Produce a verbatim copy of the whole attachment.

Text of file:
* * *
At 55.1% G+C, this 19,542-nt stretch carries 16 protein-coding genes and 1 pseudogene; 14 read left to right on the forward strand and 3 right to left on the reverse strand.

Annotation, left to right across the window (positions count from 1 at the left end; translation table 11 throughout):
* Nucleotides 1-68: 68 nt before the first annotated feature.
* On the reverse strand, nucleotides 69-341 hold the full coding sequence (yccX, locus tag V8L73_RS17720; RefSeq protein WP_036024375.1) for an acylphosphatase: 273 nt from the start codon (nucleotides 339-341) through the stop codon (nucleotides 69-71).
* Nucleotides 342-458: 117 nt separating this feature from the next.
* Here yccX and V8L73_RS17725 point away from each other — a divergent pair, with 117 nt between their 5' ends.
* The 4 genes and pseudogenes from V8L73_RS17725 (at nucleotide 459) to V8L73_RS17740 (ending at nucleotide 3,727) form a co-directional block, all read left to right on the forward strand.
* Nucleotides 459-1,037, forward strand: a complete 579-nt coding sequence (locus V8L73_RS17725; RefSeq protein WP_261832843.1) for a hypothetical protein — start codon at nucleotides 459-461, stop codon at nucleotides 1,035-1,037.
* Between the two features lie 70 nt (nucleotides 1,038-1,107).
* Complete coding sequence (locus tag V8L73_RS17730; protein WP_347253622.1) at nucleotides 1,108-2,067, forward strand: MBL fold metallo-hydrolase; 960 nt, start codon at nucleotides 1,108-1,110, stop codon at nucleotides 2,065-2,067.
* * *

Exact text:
At 55.1% G+C, this 19,542-nt stretch carries 16 protein-coding genes and 1 pseudogene; 14 read left to right on the forward strand and 3 right to left on the reverse strand.

Annotation, left to right across the window (positions count from 1 at the left end; translation table 11 throughout):
* Nucleotides 1-68: 68 nt before the first annotated feature.
* On the reverse strand, nucleotides 69-341 hold the full coding sequence (yccX, locus tag V8L73_RS17720; RefSeq protein WP_036024375.1) for an acylphosphatase: 273 nt from the start codon (nucleotides 339-341) through the stop codon (nucleotides 69-71).
* Nucleotides 342-458: 117 nt separating this feature from the next.
* Here yccX and V8L73_RS17725 point away from each other — a divergent pair, with 117 nt between their 5' ends.
* The 4 genes and pseudogenes from V8L73_RS17725 (at nucleotide 459) to V8L73_RS17740 (ending at nucleotide 3,727) form a co-directional block, all read left to right on the forward strand.
* Nucleotides 459-1,037, forward strand: a complete 579-nt coding sequence (locus V8L73_RS17725; RefSeq protein WP_261832843.1) for a hypothetical protein — start codon at nucleotides 459-461, stop codon at nucleotides 1,035-1,037.
* Between the two features lie 70 nt (nucleotides 1,038-1,107).
* Complete coding sequence (locus tag V8L73_RS17730; protein WP_347253622.1) at nucleotides 1,108-2,067, forward strand: MBL fold metallo-hydrolase; 960 nt, start codon at nucleotides 1,108-1,110, stop codon at nucleotides 2,065-2,067.